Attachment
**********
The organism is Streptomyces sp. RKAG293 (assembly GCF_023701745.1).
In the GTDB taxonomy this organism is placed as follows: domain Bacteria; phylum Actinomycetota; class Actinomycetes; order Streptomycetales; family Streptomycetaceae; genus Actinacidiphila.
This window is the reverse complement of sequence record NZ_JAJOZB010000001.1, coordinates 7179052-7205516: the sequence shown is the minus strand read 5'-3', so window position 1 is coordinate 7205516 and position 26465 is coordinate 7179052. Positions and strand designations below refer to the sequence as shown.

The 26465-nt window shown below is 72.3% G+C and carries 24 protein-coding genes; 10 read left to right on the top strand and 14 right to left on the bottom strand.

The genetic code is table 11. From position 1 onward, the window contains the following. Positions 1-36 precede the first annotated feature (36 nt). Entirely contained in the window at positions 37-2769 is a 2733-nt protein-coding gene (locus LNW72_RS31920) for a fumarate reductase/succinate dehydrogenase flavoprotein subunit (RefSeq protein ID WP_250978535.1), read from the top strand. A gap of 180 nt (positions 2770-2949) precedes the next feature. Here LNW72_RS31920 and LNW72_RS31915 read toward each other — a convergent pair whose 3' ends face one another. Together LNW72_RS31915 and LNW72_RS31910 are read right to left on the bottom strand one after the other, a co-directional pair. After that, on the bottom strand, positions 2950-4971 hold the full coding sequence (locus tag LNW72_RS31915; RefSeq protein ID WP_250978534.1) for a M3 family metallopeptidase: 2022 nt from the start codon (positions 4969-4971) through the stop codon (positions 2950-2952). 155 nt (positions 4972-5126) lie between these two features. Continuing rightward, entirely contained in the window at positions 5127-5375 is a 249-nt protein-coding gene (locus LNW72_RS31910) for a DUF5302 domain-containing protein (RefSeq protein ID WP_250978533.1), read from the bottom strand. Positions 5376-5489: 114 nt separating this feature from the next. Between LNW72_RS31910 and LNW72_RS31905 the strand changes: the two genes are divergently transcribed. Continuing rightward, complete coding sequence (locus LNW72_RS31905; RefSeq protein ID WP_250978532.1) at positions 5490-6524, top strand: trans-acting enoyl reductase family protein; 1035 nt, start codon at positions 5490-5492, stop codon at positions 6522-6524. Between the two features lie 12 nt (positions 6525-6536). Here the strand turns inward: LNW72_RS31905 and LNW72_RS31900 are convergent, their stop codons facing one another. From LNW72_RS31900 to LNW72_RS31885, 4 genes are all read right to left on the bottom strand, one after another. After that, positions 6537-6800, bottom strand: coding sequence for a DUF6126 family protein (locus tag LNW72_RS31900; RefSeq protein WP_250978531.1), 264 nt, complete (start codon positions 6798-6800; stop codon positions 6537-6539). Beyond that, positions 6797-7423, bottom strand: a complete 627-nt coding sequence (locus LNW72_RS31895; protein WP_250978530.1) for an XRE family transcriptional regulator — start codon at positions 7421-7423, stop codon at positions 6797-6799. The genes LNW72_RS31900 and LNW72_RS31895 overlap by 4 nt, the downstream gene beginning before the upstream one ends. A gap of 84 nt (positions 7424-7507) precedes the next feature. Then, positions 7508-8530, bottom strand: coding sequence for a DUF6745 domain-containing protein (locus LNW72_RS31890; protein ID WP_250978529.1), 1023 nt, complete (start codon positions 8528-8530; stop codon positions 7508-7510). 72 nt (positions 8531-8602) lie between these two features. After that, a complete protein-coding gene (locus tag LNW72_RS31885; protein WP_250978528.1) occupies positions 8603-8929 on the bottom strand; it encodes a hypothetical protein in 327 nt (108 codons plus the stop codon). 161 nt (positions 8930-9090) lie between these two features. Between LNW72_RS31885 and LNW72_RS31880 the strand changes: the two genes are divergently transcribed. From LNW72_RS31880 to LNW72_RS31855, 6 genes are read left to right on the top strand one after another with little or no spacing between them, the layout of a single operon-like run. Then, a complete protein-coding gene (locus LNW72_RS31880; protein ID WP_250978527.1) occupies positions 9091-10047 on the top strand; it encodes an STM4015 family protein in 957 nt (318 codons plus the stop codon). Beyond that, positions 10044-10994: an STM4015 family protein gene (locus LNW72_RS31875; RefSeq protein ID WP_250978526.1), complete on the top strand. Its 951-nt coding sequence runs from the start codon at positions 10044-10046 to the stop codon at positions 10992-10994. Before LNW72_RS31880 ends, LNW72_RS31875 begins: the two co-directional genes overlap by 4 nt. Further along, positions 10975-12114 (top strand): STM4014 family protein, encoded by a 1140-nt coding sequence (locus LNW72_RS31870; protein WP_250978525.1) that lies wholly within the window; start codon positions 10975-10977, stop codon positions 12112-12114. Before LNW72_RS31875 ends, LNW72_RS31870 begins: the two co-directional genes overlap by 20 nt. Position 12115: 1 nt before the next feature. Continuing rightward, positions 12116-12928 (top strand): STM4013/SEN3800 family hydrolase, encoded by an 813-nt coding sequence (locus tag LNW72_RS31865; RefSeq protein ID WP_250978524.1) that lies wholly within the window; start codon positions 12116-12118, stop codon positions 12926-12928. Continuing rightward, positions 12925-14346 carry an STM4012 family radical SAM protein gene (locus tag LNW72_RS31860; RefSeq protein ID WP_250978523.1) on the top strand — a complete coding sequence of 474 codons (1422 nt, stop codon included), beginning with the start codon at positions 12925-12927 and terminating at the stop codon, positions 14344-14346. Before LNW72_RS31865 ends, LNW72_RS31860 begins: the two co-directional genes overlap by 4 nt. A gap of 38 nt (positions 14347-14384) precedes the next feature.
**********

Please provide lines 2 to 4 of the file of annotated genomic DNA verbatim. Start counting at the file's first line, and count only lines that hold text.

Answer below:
In the GTDB taxonomy this organism is placed as follows: domain Bacteria; phylum Actinomycetota; class Actinomycetes; order Streptomycetales; family Streptomycetaceae; genus Actinacidiphila.
This window is the reverse complement of sequence record NZ_JAJOZB010000001.1, coordinates 7179052-7205516: the sequence shown is the minus strand read 5'-3', so window position 1 is coordinate 7205516 and position 26465 is coordinate 7179052. Positions and strand designations below refer to the sequence as shown.

The 26465-nt window shown below is 72.3% G+C and carries 24 protein-coding genes; 10 read left to right on the top strand and 14 right to left on the bottom strand.